As temperatures climb so do the number of dehydration cases that could arguably be prevented. "De-hydration" is fairly self-explanatory - it's the state of being without or having insufficient hydration (fluids) for your body to maintain its healthy state. Sure, desert climates and outdoor activities in such regions are the obvious backdrops for dehydration, but it can happen to anyone almost anywhere if they're not careful. And that's a big deal. It's not just about being thirsty or uncomfortable. The implications are pretty substantial and left unaddressed, dehydration can be fatal. Fortunately, from hikers to athletes, travelers and everyone between, the signs and symptoms show up much sooner than that. Common signs and symptoms of dehydration may include:
Dark yellow urine
Dizziness and headaches
Drowsiness and fuzzy thoughts
Fainting or feeling extremely lethargic
Causes of Dehydration The obvious cause of some dehydration is just that you may not have had enough water to drink. Perhaps you were too busy, maybe you left your bottle at the trailhead, maybe you were consuming caffeinated, sugary or salty drinks with little nutritional value. The list goes on and on. Another factor is that you may just be losing more fluids than you're putting in. This can be the sneakier of the two. If you're sweating profusely during physical activity, have been vomiting or experiencing diarrhea, you may be losing significant amounts of fluid without really noticing it. 10 Ways To Fight Dehydration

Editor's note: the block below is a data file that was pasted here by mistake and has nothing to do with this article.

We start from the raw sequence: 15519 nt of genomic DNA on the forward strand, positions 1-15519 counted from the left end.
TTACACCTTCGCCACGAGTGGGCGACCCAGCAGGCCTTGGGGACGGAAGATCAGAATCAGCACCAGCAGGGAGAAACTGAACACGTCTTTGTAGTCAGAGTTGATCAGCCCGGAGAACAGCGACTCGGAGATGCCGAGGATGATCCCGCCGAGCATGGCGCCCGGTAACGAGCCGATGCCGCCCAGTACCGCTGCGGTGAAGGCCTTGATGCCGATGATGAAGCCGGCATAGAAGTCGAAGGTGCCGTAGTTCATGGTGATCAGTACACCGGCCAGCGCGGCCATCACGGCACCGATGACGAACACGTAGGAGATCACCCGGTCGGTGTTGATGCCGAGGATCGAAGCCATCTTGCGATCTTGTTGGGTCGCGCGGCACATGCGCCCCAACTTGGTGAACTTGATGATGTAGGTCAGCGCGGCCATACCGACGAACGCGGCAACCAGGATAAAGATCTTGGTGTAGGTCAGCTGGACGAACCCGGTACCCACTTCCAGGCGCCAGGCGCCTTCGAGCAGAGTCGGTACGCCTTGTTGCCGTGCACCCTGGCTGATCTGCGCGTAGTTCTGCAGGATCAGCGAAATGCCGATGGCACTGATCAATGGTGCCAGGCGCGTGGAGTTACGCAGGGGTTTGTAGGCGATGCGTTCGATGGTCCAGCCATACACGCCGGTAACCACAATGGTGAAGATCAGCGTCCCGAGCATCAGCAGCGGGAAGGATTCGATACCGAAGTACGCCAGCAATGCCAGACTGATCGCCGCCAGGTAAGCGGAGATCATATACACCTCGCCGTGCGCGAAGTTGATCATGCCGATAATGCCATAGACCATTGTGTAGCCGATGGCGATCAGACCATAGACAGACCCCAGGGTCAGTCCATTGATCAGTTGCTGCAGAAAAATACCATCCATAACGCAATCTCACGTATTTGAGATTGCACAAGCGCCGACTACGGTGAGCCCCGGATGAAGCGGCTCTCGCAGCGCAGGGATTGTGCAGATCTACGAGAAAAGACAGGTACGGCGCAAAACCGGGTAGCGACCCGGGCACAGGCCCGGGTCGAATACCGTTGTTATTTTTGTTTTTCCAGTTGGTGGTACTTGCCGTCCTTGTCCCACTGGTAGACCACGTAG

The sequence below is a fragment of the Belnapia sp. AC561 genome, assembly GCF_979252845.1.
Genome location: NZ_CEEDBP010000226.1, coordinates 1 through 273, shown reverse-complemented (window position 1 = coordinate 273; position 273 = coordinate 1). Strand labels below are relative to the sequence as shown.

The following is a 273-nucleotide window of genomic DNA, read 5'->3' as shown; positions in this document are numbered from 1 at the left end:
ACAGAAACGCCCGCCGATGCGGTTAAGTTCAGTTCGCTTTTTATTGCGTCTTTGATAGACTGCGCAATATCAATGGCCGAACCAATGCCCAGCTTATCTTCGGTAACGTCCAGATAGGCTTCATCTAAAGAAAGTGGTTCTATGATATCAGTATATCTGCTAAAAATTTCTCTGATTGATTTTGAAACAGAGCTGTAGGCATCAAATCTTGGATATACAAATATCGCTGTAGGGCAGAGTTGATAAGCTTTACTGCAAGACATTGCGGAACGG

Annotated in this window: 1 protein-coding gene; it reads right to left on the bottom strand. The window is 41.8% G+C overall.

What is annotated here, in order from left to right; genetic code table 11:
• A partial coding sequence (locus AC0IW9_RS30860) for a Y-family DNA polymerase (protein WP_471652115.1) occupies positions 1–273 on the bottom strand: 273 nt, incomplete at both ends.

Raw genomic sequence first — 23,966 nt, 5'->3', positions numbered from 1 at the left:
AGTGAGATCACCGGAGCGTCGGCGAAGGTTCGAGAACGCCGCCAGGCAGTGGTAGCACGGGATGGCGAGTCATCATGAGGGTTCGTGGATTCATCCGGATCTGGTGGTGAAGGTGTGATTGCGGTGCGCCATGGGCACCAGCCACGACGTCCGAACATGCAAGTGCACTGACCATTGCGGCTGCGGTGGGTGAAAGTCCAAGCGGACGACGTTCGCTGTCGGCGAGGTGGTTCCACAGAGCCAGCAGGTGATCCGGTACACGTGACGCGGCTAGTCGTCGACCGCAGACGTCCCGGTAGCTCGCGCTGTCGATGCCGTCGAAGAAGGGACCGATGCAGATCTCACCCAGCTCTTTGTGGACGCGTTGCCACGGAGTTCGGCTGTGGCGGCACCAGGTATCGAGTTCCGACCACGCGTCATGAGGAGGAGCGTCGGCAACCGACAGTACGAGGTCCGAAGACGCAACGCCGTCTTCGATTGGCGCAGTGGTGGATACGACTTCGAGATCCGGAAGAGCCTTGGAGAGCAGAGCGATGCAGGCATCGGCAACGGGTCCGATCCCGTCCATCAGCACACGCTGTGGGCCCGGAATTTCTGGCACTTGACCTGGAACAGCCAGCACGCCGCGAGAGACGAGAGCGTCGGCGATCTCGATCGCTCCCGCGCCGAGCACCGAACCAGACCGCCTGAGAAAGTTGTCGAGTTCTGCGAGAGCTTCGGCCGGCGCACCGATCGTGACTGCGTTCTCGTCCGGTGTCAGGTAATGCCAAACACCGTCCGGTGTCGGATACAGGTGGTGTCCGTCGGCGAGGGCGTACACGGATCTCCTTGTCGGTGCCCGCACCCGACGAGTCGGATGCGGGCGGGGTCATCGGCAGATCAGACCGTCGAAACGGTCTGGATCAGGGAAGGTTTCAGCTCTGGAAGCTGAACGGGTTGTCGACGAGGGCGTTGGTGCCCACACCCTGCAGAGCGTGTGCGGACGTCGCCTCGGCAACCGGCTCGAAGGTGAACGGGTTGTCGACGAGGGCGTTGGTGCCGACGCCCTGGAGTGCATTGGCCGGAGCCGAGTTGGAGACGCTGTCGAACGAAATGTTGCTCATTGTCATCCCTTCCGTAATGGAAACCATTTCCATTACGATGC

Drink before you're thirsty.
Know where there are fallback sources of fresh drinking water.
Use shade and coverage to your favor.
Limit your alcohol consumption.
Work fruits and vegetables into your diet. They're often higher in water content than other options.